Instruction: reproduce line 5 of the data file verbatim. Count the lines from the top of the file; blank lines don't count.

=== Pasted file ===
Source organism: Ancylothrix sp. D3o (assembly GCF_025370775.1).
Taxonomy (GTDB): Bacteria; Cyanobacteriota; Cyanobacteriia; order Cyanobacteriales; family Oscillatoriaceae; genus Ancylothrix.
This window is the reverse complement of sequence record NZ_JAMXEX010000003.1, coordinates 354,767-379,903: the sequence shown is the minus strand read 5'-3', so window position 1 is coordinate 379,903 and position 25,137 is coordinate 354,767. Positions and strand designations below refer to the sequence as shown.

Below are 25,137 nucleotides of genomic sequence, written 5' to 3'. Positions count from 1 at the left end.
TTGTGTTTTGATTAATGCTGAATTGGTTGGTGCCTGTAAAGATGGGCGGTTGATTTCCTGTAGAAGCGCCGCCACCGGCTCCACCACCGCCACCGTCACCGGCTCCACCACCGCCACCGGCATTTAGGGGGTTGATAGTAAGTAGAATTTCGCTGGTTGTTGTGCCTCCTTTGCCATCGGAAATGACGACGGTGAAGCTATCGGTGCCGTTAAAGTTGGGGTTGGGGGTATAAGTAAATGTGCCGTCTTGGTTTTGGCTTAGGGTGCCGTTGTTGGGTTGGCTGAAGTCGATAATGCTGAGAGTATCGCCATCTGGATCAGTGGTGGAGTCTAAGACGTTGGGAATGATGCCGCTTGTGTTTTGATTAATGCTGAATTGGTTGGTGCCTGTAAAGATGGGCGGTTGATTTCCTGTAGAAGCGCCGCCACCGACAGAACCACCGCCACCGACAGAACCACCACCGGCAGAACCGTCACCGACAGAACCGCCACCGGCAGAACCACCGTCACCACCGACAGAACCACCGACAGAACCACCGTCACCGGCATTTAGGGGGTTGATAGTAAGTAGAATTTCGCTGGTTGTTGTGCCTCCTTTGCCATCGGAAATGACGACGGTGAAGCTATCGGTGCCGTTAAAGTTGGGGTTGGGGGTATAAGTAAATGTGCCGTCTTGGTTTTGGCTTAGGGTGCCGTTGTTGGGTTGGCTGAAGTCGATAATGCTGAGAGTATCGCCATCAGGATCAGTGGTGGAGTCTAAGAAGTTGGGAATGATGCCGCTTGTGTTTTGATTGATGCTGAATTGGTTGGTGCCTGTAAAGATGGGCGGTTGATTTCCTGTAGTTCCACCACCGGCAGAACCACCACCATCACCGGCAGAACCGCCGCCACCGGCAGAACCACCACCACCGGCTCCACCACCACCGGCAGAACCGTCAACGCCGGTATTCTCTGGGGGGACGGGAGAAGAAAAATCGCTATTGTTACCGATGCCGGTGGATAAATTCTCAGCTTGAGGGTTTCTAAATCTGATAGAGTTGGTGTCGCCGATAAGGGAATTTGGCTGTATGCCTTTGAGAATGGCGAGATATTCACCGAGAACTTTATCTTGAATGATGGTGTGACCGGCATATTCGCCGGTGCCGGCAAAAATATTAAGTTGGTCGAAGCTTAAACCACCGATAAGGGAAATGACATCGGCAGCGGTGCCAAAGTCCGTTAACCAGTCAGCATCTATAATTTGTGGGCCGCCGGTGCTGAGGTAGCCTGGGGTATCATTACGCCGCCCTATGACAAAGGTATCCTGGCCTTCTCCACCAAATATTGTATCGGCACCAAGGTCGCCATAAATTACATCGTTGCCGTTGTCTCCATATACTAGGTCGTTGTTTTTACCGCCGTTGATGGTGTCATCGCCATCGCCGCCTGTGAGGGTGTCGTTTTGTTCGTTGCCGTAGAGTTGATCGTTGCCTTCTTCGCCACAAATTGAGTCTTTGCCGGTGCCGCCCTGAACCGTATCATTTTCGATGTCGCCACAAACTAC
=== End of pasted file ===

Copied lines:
TTGTGTTTTGATTAATGCTGAATTGGTTGGTGCCTGTAAAGATGGGCGGTTGATTTCCTGTAGAAGCGCCGCCACCGGCTCCACCACCGCCACCGTCACCGGCTCCACCACCGCCACCGGCATTTAGGGGGTTGATAGTAAGTAGAATTTCGCTGGTTGTTGTGCCTCCTTTGCCATCGGAAATGACGACGGTGAAGCTATCGGTGCCGTTAAAGTTGGGGTTGGGGGTATAAGTAAATGTGCCGTCTTGGTTTTGGCTTAGGGTGCCGTTGTTGGGTTGGCTGAAGTCGATAATGCTGAGAGTATCGCCATCTGGATCAGTGGTGGAGTCTAAGACGTTGGGAATGATGCCGCTTGTGTTTTGATTAATGCTGAATTGGTTGGTGCCTGTAAAGATGGGCGGTTGATTTCCTGTAGAAGCGCCGCCACCGACAGAACCACCGCCACCGACAGAACCACCACCGGCAGAACCGTCACCGACAGAACCGCCACCGGCAGAACCACCGTCACCACCGACAGAACCACCGACAGAACCACCGTCACCGGCATTTAGGGGGTTGATAGTAAGTAGAATTTCGCTGGTTGTTGTGCCTCCTTTGCCATCGGAAATGACGACGGTGAAGCTATCGGTGCCGTTAAAGTTGGGGTTGGGGGTATAAGTAAATGTGCCGTCTTGGTTTTGGCTTAGGGTGCCGTTGTTGGGTTGGCTGAAGTCGATAATGCTGAGAGTATCGCCATCAGGATCAGTGGTGGAGTCTAAGAAGTTGGGAATGATGCCGCTTGTGTTTTGATTGATGCTGAATTGGTTGGTGCCTGTAAAGATGGGCGGTTGATTTCCTGTAGTTCCACCACCGGCAGAACCACCACCATCACCGGCAGAACCGCCGCCACCGGCAGAACCACCACCACCGGCTCCACCACCACCGGCAGAACCGTCAACGCCGGTATTCTCTGGGGGGACGGGAGAAGAAAAATCGCTATTGTTACCGATGCCGGTGGATAAATTCTCAGCTTGAGGGTTTCTAAATCTGATAGAGTTGGTGTCGCCGATAAGGGAATTTGGCTGTATGCCTTTGAGAATGGCGAGATATTCACCGAGAACTTTATCTTGAATGATGGTGTGACCGGCATATTCGCCGGTGCCGGCAAAAATATTAAGTTGGTCGAAGCTTAAACCACCGATAAGGGAAATGACATCGGCAGCGGTGCCAAAGTCCGTTAACCAGTCAGCATCTATAATTTGTGGGCCGCCGGTGCTGAGGTAGCCTGGGGTATCATTACGCCGCCCTATGACAAAGGTATCCTGGCCTTCTCCACCAAATATTGTATCGGCACCAAGGTCGCCATAAATTACATCGTTGCCGTTGTCTCCATATACTAGGTCGTTGTTTTTACCGCCGTTGATGGTGTCATCGCCATCGCCGCCTGTGAGGGTGTCGTTTTGTTCGTTGCCGTAGAGTTGATCGTTGCCTTCTTCGCCACAAATTGAGTCTTTGCCGGTGCCGCCCTGAACCGTATCATTTTCGATGTCGCCACAAACTAC